I recently moved to a new area and in the process I have found A new marketing passion for my business networking. The idea of networking can take on different forms. I break them up into three different categories.
Business to Business Networking
Lifestyle Networking: Walking through your day with purpose and vision. Always have a plan or look for opportunities to bring up your business or product whether you are chatting with a teller, a clerk, a receptionist, or sitting on the soccer field. Take your product and business wherever you go.
Because I am in the candle business I keep my candles product/business info in the car and have them ready to go at a moments notice. A scent sample attached to a business card is a sure conversation starter as you open your purse up and let the great scent waft into the air.
In-House Networking: Maximizing your marketing opportunities in your place of employment and with your close circle of friends and family.
While this type of networking may seem limiting because your audience is limited, establishing a referral program helps capitalize on this avenue. Put a plan in place that rewards those who refer others to you. I offer a free votive and votive holder to anyone that refers a customer or prospect to me. Others may offer a $5 – $10 Starbucks gift card. Be creative. Everyone likes to receive something FREE.
The third networking venue, and my personal favorite, is Business-to-Business Networking. Creating and Building relationships with other business minded individuals.
Business-to-Busniess Networking focuses more on what you, the networker can do for the “prospect” in terms completely unrelated to your business or product.
The idea is to leverage yourself. Connecting with the right network marketing team helps you maximize the use of your time and dollar..
When marketing you need to decide whom you are going to market too. The right audience means the desired sells and revenue you seek.
Business-to-Business Networking is not merely about exchanging cards and few laughs over dinner, it’s about looking for ways to help each other grow together. As one national networking group has coined, “Givers Gain!”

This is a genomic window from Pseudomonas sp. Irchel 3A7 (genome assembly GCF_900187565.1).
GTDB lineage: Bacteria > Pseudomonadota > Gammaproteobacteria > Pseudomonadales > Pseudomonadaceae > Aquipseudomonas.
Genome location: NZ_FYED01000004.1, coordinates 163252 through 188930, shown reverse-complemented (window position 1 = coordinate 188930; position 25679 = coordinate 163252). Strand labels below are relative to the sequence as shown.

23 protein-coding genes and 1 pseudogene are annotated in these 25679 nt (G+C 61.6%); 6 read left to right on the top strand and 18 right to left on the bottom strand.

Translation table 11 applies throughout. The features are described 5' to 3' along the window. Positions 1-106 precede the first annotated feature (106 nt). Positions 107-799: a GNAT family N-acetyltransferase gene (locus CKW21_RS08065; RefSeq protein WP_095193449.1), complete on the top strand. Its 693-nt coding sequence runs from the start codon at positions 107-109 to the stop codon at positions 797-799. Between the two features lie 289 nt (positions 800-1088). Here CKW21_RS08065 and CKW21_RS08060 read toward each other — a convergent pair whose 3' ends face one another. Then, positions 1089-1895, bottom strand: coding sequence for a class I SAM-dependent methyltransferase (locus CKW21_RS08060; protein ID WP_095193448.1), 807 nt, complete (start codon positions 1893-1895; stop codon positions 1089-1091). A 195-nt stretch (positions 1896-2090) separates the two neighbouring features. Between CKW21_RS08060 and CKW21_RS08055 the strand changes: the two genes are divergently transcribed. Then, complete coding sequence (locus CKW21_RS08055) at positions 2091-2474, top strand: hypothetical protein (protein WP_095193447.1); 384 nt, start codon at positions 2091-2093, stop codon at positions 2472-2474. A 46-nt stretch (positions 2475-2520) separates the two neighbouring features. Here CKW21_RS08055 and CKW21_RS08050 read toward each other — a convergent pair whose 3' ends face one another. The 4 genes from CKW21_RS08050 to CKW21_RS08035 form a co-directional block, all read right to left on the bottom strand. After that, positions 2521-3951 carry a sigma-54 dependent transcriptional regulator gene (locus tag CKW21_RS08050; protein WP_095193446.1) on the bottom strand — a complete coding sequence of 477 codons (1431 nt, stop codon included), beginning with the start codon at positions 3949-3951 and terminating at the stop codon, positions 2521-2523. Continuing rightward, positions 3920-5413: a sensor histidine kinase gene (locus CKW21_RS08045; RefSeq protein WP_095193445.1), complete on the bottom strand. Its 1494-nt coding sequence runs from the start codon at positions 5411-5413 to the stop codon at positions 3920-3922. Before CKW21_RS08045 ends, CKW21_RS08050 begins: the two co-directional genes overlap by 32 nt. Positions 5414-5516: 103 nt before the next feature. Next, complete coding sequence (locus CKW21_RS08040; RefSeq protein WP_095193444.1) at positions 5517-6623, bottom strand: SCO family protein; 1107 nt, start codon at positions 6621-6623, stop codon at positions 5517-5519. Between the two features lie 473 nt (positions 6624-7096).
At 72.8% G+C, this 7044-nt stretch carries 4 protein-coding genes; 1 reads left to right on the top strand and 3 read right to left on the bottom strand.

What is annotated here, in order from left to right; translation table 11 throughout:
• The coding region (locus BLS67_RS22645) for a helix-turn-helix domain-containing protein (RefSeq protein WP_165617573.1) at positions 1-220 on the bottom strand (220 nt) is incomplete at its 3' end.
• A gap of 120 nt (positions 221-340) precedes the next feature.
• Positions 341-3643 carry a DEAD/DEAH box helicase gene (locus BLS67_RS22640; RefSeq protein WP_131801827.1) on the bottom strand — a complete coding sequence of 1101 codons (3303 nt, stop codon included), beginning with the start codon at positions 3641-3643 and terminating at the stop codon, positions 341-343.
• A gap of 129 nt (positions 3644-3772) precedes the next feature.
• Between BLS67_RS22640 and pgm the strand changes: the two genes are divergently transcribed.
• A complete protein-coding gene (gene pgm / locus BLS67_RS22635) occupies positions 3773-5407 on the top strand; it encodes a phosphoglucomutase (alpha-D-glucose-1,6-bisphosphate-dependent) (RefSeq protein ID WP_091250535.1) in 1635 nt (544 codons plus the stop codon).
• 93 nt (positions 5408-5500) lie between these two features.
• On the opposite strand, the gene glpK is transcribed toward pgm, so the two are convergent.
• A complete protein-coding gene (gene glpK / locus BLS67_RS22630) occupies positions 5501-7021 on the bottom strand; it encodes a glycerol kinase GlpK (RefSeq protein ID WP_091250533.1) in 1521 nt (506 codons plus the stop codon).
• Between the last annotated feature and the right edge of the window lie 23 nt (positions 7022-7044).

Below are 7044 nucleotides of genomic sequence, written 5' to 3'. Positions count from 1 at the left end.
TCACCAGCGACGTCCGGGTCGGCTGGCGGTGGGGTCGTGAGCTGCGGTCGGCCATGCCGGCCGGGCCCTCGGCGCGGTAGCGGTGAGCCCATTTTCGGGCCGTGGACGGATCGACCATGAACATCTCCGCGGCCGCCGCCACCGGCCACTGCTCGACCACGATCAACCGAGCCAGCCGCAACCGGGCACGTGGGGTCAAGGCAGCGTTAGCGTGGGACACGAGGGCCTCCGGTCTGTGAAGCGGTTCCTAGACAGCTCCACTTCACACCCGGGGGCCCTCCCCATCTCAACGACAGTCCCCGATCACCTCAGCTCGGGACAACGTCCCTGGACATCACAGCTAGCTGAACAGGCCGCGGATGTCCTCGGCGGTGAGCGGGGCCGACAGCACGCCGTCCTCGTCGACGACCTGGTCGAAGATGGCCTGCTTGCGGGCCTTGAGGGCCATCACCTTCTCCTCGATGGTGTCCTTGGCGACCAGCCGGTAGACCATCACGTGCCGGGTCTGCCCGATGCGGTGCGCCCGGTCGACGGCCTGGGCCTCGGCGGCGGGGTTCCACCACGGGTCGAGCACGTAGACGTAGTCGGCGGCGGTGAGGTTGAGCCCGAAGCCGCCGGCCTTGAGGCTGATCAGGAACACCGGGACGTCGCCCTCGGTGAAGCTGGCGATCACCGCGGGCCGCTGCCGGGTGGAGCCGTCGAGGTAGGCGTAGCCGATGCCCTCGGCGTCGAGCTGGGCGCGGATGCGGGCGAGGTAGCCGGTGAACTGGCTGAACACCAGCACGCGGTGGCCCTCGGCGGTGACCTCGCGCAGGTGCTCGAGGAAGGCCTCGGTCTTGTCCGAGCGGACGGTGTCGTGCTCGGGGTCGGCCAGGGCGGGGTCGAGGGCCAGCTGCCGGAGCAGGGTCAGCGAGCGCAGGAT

Always, keep in mind that although the person you are talking to might not be your target client, you can never be sure what fifty people they know. Truly talking about your business can make the difference in creating a thriving business.
When answering the question “What do you do?” Do not start an hour-long conversation about the meat and potatoes of your job and start relaying a grocery list of your skills and capabilities. Rather, talk about giving them something to be interested in talking about and something to make them spread the word about you. When looking for that interesting factor, think back to when you first started your business. What excited you and drew you to start this business? What makes you stand out from the crowd and makes others excited to hear about your business?
Provide a hook or a reason for potential clients to remember you and your business. Give them a reason to ask more. What makes you stand out from others like you? Ask a question that will provoke an emotion. This will enable the person to think of you every time that emotion is felt. For example, ask “Have you ever been frustrated after purchasing a candle that smells great on the shelf but as soon as you get home and light it the scent is gone after the first burn? Or perhaps the wick drowns only after a couple burns?” I am a distributor for a gourmet candle company that has developed an incredible candle that fills the house with its’ unbelievable scents from the first to the last burn. Our jar candle has two wicks which allow it to burn evenly.” The next time they burn a candle, they will think about you.